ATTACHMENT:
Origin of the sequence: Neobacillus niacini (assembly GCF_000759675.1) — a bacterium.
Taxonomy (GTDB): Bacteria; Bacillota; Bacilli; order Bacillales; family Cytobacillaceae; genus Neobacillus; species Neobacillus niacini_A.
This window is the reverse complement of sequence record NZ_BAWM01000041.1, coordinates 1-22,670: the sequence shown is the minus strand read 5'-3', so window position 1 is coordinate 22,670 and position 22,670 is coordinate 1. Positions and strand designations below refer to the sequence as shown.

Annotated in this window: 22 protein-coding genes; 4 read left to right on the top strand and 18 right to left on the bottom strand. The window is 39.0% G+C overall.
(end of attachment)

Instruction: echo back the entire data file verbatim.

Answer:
Origin of the sequence: Neobacillus niacini (assembly GCF_000759675.1) — a bacterium.
Taxonomy (GTDB): Bacteria; Bacillota; Bacilli; order Bacillales; family Cytobacillaceae; genus Neobacillus; species Neobacillus niacini_A.
This window is the reverse complement of sequence record NZ_BAWM01000041.1, coordinates 1-22,670: the sequence shown is the minus strand read 5'-3', so window position 1 is coordinate 22,670 and position 22,670 is coordinate 1. Positions and strand designations below refer to the sequence as shown.

Annotated in this window: 22 protein-coding genes; 4 read left to right on the top strand and 18 right to left on the bottom strand. The window is 39.0% G+C overall.